Arts & Culture

Barbara Kruger: ‘Thinking of You. I Mean Me. I Mean You.’ at The Serpentine, London

todayApril 30, 2024 19 6

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Barbara Kruger: ‘Thinking of You. I Mean Me. I Mean You.’ at The Serpentine, London

(1 February – 17 March 2024: Review)

 Thinking of You. I Mean Me. I Mean You. showcases the artist’s work across multiple mediums and celebrates moments from Kruger’s distinctive career.

Visiting this exhibition at The Serpentine was a notable moment, we were lucky to see a London black Taxi covered in Kruger’s words.

As you enter the show, we were intrigued by Kruger’s critique of material consumption – ‘I love therefore I need’.

When looking at Kruger’s archive, it’s safe to describe her as a woman of many words. Her work has often provided a way for us to define a past generation of sentiments surrounding politics, capitalism, gender disparities, delivered in a style inspired by Russian Constructivist, Alexander Rodchenko.

One of the most dominant examples is in her repeated use of “your body is a battleground” throughout her newer collage works. Originally made by the artist in 1989, at the time, it was about women’s choice and the fight for reproductive freedom, a fight still being waged today.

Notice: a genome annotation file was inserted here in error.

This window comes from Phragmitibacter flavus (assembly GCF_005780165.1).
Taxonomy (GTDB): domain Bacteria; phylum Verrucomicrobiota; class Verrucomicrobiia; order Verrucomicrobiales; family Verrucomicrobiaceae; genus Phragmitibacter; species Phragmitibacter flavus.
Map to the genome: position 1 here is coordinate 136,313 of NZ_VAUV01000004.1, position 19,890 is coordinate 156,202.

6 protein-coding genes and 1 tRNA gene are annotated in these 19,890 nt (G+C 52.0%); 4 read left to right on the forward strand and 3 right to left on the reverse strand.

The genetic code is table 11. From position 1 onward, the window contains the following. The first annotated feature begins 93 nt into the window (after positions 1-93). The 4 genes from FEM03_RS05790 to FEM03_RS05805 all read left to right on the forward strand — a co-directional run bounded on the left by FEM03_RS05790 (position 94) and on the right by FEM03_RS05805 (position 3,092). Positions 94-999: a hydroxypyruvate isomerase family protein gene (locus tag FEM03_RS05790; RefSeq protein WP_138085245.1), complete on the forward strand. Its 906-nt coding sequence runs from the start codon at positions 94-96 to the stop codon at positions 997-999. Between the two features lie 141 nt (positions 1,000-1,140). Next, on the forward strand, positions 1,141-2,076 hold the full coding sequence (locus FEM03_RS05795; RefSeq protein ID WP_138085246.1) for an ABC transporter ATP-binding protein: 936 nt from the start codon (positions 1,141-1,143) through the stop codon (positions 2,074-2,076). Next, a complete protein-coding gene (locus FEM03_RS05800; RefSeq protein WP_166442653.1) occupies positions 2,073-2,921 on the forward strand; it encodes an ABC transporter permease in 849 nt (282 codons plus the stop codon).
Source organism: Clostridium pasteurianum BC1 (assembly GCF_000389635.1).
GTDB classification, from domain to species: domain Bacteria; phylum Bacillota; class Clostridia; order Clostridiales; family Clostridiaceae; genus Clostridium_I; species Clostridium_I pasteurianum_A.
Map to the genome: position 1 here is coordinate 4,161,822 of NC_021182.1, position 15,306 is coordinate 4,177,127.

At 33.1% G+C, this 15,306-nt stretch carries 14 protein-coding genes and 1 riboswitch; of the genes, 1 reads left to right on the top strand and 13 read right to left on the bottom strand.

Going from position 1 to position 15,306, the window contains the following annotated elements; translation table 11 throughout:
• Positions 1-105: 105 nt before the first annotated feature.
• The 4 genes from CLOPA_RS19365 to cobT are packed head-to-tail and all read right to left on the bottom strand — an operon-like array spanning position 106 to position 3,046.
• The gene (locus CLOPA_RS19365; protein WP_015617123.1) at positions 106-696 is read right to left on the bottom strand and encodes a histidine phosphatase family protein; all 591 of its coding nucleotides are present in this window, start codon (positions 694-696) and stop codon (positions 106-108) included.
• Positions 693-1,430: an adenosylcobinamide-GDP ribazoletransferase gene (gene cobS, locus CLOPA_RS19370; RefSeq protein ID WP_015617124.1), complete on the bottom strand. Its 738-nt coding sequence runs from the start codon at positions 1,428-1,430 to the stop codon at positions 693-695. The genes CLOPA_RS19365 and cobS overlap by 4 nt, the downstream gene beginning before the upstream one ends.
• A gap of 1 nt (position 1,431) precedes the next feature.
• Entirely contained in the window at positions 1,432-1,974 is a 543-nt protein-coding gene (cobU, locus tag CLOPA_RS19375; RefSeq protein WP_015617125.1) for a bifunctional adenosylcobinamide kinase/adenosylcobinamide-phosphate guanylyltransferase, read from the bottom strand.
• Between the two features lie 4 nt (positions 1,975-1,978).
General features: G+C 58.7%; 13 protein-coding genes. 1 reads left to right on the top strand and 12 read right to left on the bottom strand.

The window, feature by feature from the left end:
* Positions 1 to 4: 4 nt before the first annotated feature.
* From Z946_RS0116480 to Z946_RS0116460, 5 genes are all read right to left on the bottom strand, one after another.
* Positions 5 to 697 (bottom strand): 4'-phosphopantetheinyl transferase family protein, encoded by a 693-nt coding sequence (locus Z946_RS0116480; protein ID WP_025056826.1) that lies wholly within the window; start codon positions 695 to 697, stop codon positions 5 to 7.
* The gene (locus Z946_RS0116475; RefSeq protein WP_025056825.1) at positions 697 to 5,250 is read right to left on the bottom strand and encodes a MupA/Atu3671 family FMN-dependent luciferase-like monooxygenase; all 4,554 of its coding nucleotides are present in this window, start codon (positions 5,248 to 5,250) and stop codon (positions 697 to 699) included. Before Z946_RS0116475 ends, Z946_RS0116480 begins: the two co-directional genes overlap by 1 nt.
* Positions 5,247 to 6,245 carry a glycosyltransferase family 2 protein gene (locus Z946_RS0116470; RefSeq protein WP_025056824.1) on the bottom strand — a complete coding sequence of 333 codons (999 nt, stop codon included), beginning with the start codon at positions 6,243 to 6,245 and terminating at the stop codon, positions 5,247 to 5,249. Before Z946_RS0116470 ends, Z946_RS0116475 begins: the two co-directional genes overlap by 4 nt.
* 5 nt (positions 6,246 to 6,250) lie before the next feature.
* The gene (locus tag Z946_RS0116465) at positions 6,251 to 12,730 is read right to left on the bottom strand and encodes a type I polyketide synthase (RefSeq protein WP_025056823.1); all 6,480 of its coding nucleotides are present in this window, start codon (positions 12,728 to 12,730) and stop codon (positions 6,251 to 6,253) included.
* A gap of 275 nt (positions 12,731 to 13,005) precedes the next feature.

Kruger started out as a graphic designer, most notably in page design for Condé Nast and as a picture editor for the conglomerate’s now-defunct women’s magazine Mademoiselle.

This early career journey developed her “fluency in working with pictures and words,” she says. The show has a great way of assembling the breadth of her messages together, while also emphasising the power of both her artistic flair and the influences of advertising, and the richness of them combined.

The use of Futura in the 1980s to carry the slogans in her works, Kruger was a part of a movement of feminist artists including Jenny Holzer and Guerilla Girls reclaiming the font from the , but Thinking of You. I Mean Me. I Mean You. clearly shows the fact that Kruger is forever evolving and adapting. Futura has gone beyond a reaction or reclamation for the artist; it has grown and become a tool to send the pervasive sexist, racist and consumerist messaging back to its sender.

In her video works, particularly Untitled (No Comment), present-day advertising also gets the heat. Kruger assembles memes, hairstyle tutorials, blurred-out selfies and, of course, a fast-flickering collection of Instagram screenshots of users, referencing her 1990 piece ‘I Shop Therefore I Am’ and showcasing our interaction with these themes today. It makes you think about how we perpetuate unrealistic standards of beauty and market ourselves more than we perhaps like to admit.


Written by: gapciud68

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